The reason why Harp said Corey Booker is both of them have the same thing in common.Both are back by the Money machine which is run by the corporate plutocracy.They both got there money from the corporate plutocracy.
Cory Booker’s Moneyed Win.
Toni has a point. It’s interesting that the first major female candidate for Mayor is the first candidate judged by her spouse. The Hartford Courant’s coverage of the NHI debate a few weeks ago, for example, focused entirely on the Renaissance Management issue and not at all on substantive issues facing the city.
Elicker seems like a model citizen and, like Toni, has an incredible knowledge of the issues. But he’s chosen to focus on personal attacks and not his disagreements on policy. The personal attacks may or may not be fair - the voters will decide - but he did promise to run a positive, issues-based campaign. Even if he pulls off a major upset in this campaign, it’s an inauspicious start to a political career.
I have followed this campaign very closely. I attended several debates. I considered the views and positions of the candidates on the major issues.
I thought that Senator Harp performed well in this debate. I was satisfied with her answers, especially those dealing with back taxes, the Harp house certificate of occupancy, and the Harp business tax obligation. I feel she has the experience and qualifications to be an outstanding mayor.
I resented Mr. Elicker going negative on those tax and house issues. I resented his untruthful and misleading campaign ads on television about those same issues.
It appears to be a desperate attempt on the part of Elicker to gain some votes by smearing Harp. I don’t like such negative tactics and neither do a host of other New Haveners. I think these futile attempts will all backfire.
Mr. Elicker has gained no traction in the Black and Hispanic communities, despite his endorsements by Principal Kermit Carolina and City Clerk Ron Smith, so I guess he feels it necessary to attempt to assassinate Harp’s character.
Once again Justin performed extremely well for his base. He appeared aggressive, interrupting Harp and elbowing in additional attacks, while being relentless on Toni’s house and taxes. I’m not surprised that the zealots conclude Elicker “crushed” Harp. The problem is that to those who will decide this election, Elicker came off as an entitled bully.
In contrast, Harp provided the best explanation of her family’s taxes, and once again showed how she would leverage her relationships with Hartford to help the city. She did a great job of drawing a sharp contrast between her and Justin’s abilities to build coalitions and consensus. Justin’s inability on this front is one of his greatest weaknesses.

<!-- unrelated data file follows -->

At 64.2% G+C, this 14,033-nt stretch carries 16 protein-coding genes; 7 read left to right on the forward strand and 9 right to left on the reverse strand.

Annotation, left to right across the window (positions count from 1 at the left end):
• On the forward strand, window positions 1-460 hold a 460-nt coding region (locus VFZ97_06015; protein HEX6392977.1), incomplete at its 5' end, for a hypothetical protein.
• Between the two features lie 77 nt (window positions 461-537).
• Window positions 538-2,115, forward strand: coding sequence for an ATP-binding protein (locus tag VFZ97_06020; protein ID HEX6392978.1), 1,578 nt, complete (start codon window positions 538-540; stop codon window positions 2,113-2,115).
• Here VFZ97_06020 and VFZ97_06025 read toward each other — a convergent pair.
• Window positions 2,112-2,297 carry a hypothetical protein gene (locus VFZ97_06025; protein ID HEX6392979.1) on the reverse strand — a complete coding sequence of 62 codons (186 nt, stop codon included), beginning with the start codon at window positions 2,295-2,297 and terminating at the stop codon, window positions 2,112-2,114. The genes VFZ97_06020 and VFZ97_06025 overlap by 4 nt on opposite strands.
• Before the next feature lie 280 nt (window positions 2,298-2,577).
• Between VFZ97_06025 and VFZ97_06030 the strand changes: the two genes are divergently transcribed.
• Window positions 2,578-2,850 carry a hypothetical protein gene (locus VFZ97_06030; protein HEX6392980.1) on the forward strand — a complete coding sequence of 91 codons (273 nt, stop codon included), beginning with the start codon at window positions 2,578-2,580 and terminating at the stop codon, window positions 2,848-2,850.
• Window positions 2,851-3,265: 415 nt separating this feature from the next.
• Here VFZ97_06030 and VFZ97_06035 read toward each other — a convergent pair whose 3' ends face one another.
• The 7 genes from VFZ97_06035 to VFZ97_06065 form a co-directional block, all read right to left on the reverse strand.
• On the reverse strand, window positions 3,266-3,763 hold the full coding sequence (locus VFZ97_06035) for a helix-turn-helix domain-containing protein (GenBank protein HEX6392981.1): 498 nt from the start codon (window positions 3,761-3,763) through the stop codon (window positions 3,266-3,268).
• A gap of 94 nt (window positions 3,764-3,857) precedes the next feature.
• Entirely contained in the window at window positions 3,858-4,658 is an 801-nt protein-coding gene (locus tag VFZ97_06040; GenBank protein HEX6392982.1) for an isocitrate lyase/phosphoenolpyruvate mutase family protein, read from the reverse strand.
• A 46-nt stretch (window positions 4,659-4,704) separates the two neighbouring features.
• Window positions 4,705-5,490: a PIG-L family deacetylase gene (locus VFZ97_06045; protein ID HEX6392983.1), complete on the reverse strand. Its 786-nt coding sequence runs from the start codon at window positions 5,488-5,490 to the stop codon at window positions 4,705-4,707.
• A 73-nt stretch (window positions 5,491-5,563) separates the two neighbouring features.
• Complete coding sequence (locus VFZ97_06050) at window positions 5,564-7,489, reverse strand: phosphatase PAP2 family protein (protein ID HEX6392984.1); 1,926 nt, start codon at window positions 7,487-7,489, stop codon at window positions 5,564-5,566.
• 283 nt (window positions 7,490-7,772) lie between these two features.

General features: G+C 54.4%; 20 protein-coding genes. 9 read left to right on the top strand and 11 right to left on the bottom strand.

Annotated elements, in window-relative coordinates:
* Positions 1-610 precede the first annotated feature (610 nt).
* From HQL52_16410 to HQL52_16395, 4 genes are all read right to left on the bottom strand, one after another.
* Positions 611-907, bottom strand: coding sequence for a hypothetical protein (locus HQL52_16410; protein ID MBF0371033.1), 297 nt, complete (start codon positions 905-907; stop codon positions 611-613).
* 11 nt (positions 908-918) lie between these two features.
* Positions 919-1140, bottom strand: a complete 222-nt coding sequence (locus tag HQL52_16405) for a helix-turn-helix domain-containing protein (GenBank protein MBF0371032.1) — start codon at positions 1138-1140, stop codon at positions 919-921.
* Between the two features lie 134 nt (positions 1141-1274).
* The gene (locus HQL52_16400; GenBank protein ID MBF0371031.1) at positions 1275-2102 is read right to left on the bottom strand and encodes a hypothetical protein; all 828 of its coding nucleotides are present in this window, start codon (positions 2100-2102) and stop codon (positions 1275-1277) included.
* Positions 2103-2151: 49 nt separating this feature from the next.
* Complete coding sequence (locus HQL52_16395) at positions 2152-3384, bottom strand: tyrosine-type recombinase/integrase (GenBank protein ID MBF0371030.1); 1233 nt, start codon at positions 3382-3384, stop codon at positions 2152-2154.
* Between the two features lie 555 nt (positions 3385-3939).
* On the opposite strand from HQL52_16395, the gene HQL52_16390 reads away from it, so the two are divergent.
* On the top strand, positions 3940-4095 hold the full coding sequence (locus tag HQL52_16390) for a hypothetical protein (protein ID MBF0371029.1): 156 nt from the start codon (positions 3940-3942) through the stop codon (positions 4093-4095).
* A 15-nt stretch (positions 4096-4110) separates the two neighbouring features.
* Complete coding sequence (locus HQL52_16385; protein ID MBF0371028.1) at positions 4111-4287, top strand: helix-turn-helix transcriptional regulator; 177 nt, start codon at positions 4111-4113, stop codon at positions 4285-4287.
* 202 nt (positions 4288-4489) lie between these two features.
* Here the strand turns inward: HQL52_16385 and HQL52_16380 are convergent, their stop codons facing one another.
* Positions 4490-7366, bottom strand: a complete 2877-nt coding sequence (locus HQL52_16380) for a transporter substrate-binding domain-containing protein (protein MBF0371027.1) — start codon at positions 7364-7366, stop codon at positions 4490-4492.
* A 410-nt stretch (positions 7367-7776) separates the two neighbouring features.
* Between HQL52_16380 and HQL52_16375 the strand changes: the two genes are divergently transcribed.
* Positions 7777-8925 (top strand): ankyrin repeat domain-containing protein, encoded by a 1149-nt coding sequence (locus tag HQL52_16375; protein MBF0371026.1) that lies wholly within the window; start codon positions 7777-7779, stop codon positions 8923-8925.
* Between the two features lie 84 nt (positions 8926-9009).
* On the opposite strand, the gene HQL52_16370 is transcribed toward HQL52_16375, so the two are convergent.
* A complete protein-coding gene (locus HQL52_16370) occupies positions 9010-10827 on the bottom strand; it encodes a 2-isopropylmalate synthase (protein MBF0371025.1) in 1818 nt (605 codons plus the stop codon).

Perhaps the worst moment in the debate for Justin was when he insisted that he would have relationships with Hartford because the governor needs New Haven to get reelected. Instead of building a relationship with the governor he is already suggesting that New Haven will win resources through antagonistic bargaining, in which New Haven simply threatens the governor’s reelection. This follows him implying that the governor only endorsed Toni because he is entirely beholden to the unions in New Haven. I’m not an expert in these types of negotiations but taking such a hardline right at the outset doesn’t strike me as an effective plan. It just seems that problems can be solved more effectively if people engage cooperatively and respectfully. From alienating the BOA to losing Lemar’s support to suggesting that he will initiate his relationship with Hartford through hard-nosed bargaining, Justin still lacks in statecraft. Unfortunately, his supporters view this as a virtue, and Justin uses it to vindicate his independence. Yet, from traffic calming funding in Westville to support for youth programs, New Haven needs good relationships with Hartford.
Still it has been a great campaign. Whoever wins next week deserves the office.
I remember when Biden was called a bully in his debate with Paul Ryan because he wouldn’t sit there calmly and let Ryan spew BS.
I am not surprised that Tony Harp is getting gored by this newspaper.
When I ran a New haven Mayoral Primary campaign Twenty years ago, rather than mentioning that made it through life without getting caught up in the drug, crime or corrections game, that I was a loving husband and father. that I was a Yale Medical School graduate or that I loved Immanuel Baptist Missionary and Christian Tabernacle Baptist Churches, Paul Bass painted me as a mindless puppet in the hands of Toni’s Harps deceased husband.
During that campaign, Paul Bass highlighted my overdue property tax bill of $1,200.00, not mentioning that my wife and I struggled to get her college degree that same year and that we were attempting to off her college student loans.
Let’s see if we can set the record straight on Toni Harp, As a mother, a wife and an elected official, Toni juggled three careers and made a success of each one.
As an empathetic and phenomenal woman, Toni has conducted herself with honor and dignity throughout her public career. She completed college and helped a very successful architect build a great career as a young woman.